Released to commemorate the 200th anniversary of the founding of Lagavulin distillery by John Johnston in 1816, this eight-year-old Single Malt Scotch Whisky is big and smoky. A celebration of the people and craft that have made Lagavulin great over the last two centuries, its fragrant, tea-scented smoke alongside nose-drying, maritime aromas is unlocked with just a drop of water. Inspired by the visit of Alfred Barnard to the distillery in the 1880s when he tried an 'exceptionally fine' eight-year-old from the distillery, this is a fitting tribute for the milestone. With a light body that becomes pleasantly oily, the Lagavulin 8-Year-Old palate boasts a magnificently full-on Lagavulin taste that’s somehow even bigger than you expect. The limited-edition, beautifully pristine presentation box makes it the perfect gift for lovers of peaty and powerful whiskies.
Serving Suggestion: Make time to enjoy neat in a whisky nosing glass, or with maybe just a drop of water.
Light, growing pleasantly oily.
Immediately quite soft with clean, fresh notes, faint hints of milk chocolate and lemon and then developing fragrant tea-scented smoke alongside nose-drying, maritime aromas, with subtle cereal. A prickliness seen earlier now develops, while the trademark Lagavulin dryness emerges as fresh newsprint. Softly sooty. Softer, fuller and more rounded with water: it’s not hugely fruity but there’s just a trace of red berry preserve, perhaps, beneath the smokiness, which comes sharply into focus.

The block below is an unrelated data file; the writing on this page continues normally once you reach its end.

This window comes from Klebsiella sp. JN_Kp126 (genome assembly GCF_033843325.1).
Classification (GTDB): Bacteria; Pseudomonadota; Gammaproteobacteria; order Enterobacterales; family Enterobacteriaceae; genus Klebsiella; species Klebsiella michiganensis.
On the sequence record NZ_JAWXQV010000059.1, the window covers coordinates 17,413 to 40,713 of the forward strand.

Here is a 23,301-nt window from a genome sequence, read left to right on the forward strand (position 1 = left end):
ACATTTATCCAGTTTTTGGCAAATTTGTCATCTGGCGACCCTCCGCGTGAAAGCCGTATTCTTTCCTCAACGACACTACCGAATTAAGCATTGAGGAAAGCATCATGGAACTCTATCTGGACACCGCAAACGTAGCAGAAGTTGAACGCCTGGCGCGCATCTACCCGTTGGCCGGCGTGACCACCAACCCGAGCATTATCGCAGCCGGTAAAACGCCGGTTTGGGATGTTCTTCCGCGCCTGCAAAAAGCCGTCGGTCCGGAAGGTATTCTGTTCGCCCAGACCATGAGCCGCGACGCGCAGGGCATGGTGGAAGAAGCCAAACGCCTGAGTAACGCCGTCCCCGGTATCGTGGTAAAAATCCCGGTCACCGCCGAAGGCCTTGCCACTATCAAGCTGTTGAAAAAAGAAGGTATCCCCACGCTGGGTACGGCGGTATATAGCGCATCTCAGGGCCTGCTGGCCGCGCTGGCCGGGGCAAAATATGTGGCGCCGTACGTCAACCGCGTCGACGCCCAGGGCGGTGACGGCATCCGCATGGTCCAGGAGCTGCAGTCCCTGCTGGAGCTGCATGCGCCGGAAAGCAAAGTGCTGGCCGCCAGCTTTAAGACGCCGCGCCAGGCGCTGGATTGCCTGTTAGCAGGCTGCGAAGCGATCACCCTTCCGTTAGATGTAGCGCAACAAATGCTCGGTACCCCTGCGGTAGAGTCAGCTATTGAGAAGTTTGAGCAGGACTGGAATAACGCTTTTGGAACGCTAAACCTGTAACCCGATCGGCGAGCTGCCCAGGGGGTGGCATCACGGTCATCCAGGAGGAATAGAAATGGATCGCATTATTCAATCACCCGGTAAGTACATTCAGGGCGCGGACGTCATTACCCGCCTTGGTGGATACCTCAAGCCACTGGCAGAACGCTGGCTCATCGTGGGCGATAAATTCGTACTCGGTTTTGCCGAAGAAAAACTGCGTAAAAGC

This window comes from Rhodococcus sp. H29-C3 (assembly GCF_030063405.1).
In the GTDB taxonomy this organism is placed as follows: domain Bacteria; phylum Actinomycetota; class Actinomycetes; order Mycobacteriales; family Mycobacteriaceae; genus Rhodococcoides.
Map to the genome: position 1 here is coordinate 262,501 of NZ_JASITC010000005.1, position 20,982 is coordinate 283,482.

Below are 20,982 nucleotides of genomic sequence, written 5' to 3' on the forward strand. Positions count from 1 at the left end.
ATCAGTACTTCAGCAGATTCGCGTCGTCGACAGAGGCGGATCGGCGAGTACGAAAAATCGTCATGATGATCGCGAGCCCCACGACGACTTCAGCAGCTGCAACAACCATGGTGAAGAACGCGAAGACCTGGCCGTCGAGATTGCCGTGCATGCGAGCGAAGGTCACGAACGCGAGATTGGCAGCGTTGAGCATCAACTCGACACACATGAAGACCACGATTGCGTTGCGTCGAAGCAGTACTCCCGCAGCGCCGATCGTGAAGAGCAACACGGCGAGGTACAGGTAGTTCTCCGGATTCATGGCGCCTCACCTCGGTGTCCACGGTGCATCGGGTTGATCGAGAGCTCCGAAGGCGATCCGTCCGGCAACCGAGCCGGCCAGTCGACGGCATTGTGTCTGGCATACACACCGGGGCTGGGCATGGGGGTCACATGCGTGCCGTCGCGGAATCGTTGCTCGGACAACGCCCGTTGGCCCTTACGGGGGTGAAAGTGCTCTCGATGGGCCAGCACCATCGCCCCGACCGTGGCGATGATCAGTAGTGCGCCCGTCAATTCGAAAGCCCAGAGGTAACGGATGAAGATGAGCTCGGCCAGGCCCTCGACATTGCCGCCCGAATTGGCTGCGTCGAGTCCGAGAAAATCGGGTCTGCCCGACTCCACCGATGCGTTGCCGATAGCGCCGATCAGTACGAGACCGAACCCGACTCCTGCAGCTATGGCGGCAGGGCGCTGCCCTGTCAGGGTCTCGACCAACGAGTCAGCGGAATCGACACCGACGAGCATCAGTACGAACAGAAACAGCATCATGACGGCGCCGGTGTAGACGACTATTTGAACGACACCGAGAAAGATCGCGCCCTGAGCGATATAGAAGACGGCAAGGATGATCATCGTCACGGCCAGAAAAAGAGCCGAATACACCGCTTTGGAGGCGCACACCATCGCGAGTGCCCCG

A soothing light texture, with a magnificently full-on Lagavulin taste that’s somehow even bigger than you expect; sweet, smoky and warming, with a growing, smoky pungency, then dry, with more smoke. Charred, with minty, dark chocolate. Beautifully balanced midpalate then salty, oven-charred baked potato skins and smoke. Water rounds things, the taste still mighty yet more succulent, sweeter, spicier and now tongue-tingling, mint-fresh and warming.
Lovely; clean, very long and smoky. Smoothly, subtle minted smoke surrounds chocolate tannins, leaving a late drying note to emerge in time. It’s warming, soft and still smoky with water, not as long or intense now, yet still leaving the palate dry as sweet smoke lingers on the breath.